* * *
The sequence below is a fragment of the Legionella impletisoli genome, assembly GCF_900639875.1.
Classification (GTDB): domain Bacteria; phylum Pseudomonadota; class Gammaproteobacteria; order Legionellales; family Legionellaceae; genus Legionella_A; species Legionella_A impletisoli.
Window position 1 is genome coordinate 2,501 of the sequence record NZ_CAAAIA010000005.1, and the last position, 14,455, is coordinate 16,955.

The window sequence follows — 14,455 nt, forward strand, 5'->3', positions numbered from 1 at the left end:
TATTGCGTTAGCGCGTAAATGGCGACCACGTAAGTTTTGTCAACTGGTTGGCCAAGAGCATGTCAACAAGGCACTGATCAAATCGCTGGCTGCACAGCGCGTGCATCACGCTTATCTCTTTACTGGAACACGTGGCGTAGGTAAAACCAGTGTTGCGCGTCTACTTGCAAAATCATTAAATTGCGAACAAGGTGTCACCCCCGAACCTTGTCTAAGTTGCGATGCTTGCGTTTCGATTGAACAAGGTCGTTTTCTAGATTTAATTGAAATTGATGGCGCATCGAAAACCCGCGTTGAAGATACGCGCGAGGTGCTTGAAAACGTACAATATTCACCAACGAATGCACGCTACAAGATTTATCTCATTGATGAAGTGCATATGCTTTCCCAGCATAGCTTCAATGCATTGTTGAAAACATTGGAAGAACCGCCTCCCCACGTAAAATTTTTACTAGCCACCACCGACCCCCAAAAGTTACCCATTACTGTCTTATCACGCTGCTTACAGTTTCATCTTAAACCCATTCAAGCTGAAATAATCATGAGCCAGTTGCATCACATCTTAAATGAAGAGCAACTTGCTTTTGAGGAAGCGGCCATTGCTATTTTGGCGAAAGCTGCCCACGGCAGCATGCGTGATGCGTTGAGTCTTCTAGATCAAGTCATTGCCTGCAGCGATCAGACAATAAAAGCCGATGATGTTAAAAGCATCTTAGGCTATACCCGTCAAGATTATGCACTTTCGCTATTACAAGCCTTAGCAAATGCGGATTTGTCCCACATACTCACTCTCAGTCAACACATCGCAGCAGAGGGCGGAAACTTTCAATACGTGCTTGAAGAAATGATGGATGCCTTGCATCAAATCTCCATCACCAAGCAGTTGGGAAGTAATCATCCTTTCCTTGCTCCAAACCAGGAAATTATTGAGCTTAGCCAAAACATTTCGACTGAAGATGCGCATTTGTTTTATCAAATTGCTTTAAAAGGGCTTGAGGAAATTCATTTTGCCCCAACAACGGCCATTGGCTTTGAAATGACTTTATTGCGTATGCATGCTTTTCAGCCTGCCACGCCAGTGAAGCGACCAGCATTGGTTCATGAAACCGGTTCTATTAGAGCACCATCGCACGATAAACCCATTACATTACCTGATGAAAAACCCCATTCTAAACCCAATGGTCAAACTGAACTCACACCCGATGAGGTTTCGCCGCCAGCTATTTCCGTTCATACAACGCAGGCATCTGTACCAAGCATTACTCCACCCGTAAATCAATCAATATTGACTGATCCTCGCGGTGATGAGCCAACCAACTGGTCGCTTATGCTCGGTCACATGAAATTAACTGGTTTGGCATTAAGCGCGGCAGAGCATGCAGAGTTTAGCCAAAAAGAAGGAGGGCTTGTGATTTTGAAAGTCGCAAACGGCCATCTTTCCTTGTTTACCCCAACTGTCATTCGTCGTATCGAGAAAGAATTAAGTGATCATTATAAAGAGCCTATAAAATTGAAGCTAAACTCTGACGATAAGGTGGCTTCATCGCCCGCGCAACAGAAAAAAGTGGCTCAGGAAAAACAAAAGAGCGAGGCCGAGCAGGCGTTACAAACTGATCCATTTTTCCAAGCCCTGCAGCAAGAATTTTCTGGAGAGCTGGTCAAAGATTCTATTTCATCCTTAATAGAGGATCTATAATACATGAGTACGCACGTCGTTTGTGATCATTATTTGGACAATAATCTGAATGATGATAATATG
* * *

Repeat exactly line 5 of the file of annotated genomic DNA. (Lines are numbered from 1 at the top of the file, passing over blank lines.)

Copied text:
TATTGCGTTAGCGCGTAAATGGCGACCACGTAAGTTTTGTCAACTGGTTGGCCAAGAGCATGTCAACAAGGCACTGATCAAATCGCTGGCTGCACAGCGCGTGCATCACGCTTATCTCTTTACTGGAACACGTGGCGTAGGTAAAACCAGTGTTGCGCGTCTACTTGCAAAATCATTAAATTGCGAACAAGGTGTCACCCCCGAACCTTGTCTAAGTTGCGATGCTTGCGTTTCGATTGAACAAGGTCGTTTTCTAGATTTAATTGAAATTGATGGCGCATCGAAAACCCGCGTTGAAGATACGCGCGAGGTGCTTGAAAACGTACAATATTCACCAACGAATGCACGCTACAAGATTTATCTCATTGATGAAGTGCATATGCTTTCCCAGCATAGCTTCAATGCATTGTTGAAAACATTGGAAGAACCGCCTCCCCACGTAAAATTTTTACTAGCCACCACCGACCCCCAAAAGTTACCCATTACTGTCTTATCACGCTGCTTACAGTTTCATCTTAAACCCATTCAAGCTGAAATAATCATGAGCCAGTTGCATCACATCTTAAATGAAGAGCAACTTGCTTTTGAGGAAGCGGCCATTGCTATTTTGGCGAAAGCTGCCCACGGCAGCATGCGTGATGCGTTGAGTCTTCTAGATCAAGTCATTGCCTGCAGCGATCAGACAATAAAAGCCGATGATGTTAAAAGCATCTTAGGCTATACCCGTCAAGATTATGCACTTTCGCTATTACAAGCCTTAGCAAATGCGGATTTGTCCCACATACTCACTCTCAGTCAACACATCGCAGCAGAGGGCGGAAACTTTCAATACGTGCTTGAAGAAATGATGGATGCCTTGCATCAAATCTCCATCACCAAGCAGTTGGGAAGTAATCATCCTTTCCTTGCTCCAAACCAGGAAATTATTGAGCTTAGCCAAAACATTTCGACTGAAGATGCGCATTTGTTTTATCAAATTGCTTTAAAAGGGCTTGAGGAAATTCATTTTGCCCCAACAACGGCCATTGGCTTTGAAATGACTTTATTGCGTATGCATGCTTTTCAGCCTGCCACGCCAGTGAAGCGACCAGCATTGGTTCATGAAACCGGTTCTATTAGAGCACCATCGCACGATAAACCCATTACATTACCTGATGAAAAACCCCATTCTAAACCCAATGGTCAAACTGAACTCACACCCGATGAGGTTTCGCCGCCAGCTATTTCCGTTCATACAACGCAGGCATCTGTACCAAGCATTACTCCACCCGTAAATCAATCAATATTGACTGATCCTCGCGGTGATGAGCCAACCAACTGGTCGCTTATGCTCGGTCACATGAAATTAACTGGTTTGGCATTAAGCGCGGCAGAGCATGCAGAGTTTAGCCAAAAAGAAGGAGGGCTTGTGATTTTGAAAGTCGCAAACGGCCATCTTTCCTTGTTTACCCCAACTGTCATTCGTCGTATCGAGAAAGAATTAAGTGATCATTATAAAGAGCCTATAAAATTGAAGCTAAACTCTGACGATAAGGTGGCTTCATCGCCCGCGCAACAGAAAAAAGTGGCTCAGGAAAAACAAAAGAGCGAGGCCGAGCAGGCGTTACAAACTGATCCATTTTTCCAAGCCCTGCAGCAAGAATTTTCTGGAGAGCTGGTCAAAGATTCTATTTCATCCTTAATAGAGGATCTATAATACATGAGTACGCACGTCGTTTGTGATCATTATTTGGACAATAATCTGAATGATGATAATATG